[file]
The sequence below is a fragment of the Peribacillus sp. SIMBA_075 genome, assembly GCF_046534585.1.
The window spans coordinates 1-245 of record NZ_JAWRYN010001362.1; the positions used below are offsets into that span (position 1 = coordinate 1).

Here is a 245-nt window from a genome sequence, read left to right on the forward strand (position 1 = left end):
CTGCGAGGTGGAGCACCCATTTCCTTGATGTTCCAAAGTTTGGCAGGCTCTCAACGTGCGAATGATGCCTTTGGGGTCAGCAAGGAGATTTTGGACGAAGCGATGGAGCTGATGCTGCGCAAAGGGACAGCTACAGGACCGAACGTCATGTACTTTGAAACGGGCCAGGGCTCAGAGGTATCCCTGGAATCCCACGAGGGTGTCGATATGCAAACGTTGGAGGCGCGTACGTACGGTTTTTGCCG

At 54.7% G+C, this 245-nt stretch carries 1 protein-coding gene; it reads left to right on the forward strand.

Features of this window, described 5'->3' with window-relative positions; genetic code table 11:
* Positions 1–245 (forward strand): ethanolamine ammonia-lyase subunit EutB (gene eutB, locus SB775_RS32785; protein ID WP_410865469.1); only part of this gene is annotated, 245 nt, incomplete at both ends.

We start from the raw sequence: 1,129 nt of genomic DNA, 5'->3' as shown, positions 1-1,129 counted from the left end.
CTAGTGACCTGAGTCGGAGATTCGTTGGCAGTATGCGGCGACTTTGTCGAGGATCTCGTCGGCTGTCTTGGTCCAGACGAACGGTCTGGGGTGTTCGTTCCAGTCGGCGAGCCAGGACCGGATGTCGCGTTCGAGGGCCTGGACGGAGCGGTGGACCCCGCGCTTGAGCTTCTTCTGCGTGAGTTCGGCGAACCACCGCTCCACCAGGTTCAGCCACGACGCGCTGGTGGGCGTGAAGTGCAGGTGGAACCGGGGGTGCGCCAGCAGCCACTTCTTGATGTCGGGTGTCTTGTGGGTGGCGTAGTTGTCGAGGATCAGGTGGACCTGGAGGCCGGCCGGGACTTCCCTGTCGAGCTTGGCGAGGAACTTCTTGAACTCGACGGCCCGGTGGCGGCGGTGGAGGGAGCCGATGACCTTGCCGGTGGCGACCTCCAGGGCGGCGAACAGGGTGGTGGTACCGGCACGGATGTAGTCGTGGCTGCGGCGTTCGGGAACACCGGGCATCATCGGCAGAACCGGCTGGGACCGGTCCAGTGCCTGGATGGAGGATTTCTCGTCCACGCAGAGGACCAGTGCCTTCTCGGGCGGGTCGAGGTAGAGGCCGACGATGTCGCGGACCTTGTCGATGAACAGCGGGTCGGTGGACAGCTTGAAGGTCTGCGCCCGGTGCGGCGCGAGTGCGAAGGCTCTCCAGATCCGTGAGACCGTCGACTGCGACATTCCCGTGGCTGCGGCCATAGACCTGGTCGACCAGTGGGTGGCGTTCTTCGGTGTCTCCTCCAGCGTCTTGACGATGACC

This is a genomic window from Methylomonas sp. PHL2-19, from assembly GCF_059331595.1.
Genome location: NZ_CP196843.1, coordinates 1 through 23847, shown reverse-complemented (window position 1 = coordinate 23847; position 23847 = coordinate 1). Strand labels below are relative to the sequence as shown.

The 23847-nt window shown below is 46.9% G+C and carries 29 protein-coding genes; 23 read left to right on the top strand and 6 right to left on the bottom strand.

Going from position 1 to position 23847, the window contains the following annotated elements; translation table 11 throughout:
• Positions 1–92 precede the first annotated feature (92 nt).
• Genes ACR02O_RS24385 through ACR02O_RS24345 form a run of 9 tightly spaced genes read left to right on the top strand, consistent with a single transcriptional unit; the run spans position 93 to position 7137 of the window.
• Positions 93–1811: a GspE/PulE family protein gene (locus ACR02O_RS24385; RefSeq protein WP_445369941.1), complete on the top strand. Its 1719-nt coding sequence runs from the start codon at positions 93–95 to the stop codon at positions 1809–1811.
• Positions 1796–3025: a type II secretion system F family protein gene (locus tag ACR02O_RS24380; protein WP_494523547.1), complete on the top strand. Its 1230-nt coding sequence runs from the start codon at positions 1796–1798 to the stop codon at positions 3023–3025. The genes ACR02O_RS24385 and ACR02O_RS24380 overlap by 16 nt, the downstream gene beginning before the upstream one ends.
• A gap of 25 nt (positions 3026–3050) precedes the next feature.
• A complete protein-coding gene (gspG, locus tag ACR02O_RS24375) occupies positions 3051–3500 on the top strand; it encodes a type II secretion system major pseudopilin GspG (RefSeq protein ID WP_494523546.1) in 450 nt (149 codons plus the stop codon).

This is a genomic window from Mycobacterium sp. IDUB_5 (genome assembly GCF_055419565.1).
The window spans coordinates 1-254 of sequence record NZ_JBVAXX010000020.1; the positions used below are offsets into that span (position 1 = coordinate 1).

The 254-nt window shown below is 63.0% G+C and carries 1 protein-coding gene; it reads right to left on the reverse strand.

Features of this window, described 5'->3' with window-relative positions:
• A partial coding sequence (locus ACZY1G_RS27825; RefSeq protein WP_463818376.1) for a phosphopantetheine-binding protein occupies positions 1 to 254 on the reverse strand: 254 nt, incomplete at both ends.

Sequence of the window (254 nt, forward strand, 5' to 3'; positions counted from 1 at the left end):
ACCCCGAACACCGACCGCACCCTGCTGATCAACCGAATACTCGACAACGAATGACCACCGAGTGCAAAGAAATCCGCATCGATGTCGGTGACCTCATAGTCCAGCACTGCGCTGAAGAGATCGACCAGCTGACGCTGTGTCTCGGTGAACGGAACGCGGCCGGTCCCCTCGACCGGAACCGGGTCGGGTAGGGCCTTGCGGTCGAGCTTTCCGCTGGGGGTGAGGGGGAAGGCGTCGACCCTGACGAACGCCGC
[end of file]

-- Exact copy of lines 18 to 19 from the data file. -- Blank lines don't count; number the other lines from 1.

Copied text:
• A gap of 25 nt (positions 3026–3050) precedes the next feature.
• A complete protein-coding gene (gspG, locus tag ACR02O_RS24375) occupies positions 3051–3500 on the top strand; it encodes a type II secretion system major pseudopilin GspG (RefSeq protein ID WP_494523546.1) in 450 nt (149 codons plus the stop codon).